recruitment and selection process as a whole

6
What is the purpose of interviews ?
  • to gather more details about what you wrote on
    the application form
  • to see how you react under pressure
  • to find out more about your personality
  • to assess whether you will 'fit in
  • to evaluate how effectively you can communicate
    orally
  • to find out about your ability to think on your
    feet
  • to provide an opportunity for you to sell
    yourself
  • to check if the job / course is right for you and
    vice-versa
  • to find out whether you possess the skills,
    qualities and attainments that you profess to
    have (in your application)

7
What do you want from the interview?
  • To create an impression
  • - a positive one that will stay in the selectors
    mind
  • To market your suitability for the job
  • - by presenting relevant information about
    yourself and your experience
  • To collect information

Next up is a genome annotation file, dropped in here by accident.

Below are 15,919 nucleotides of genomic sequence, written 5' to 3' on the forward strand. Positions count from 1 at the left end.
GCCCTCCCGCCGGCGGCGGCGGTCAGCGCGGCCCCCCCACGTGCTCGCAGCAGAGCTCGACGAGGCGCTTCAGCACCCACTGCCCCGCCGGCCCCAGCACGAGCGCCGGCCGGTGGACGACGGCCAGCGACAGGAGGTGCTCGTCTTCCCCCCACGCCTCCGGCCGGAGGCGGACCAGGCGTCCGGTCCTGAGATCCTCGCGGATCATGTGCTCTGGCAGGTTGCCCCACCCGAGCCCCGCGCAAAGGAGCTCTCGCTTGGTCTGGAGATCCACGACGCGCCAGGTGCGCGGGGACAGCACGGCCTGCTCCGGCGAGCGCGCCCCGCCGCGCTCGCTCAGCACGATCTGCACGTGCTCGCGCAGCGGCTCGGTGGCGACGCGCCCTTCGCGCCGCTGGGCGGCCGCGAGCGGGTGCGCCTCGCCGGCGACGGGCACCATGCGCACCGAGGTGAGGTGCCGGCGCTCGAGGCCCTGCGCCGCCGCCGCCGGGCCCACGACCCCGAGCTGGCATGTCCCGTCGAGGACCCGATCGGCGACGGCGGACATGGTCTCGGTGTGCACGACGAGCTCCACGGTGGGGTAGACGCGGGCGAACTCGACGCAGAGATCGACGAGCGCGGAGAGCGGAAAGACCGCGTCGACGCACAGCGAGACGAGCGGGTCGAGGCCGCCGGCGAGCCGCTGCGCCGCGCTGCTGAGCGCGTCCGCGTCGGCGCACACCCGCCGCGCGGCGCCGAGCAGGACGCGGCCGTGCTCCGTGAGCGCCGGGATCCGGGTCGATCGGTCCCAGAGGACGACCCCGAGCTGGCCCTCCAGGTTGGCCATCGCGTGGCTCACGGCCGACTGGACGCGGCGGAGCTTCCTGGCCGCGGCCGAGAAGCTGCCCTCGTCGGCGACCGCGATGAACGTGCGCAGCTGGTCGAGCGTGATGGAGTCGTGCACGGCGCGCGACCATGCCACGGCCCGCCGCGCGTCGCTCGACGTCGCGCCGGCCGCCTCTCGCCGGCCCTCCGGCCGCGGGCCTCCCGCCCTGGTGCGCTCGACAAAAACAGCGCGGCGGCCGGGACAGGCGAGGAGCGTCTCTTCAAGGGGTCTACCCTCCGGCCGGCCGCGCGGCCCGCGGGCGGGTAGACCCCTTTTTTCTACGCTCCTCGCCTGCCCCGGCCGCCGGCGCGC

• - in order to make a sound decision

8
Tips from employers
  • It never ceases to amaze me how many graduates
    dont bother to find out who it is that they are
    applying to and what the job entails. I cant
    stress enough how important it is to read up on
    this beforehand. Lack of preparation really
    shows
  • "We basically have a list of criteria for
    selection ... For some areas, we specify degree
    subject but not for that many. We have a set
    of 22 things, which are defined as the skills or
    behaviours that are the most important to success
    within our organisation.....There are basically
    six to ten key competencies and either from the
    application form or a first interview or a second
    interview, we are designing those selection
    processes to give people the opportunity to show
    evidence of those kind of things."

9
Types of questions
  • Biographical questions
  • Open / Closed questions
  • Hypothetical or Scenario questions
  • Behavioural or Competence based questions
  • Surprise questions
  • Convergent questions or Funnel interviewing
  • Forced choice questions

10
Emotional intelligence
  • Impressions count. I like people who smile, who
    are pleasant and who look smart. Its great when
    a candidate comes through the door and looks
    really enthusiastic

11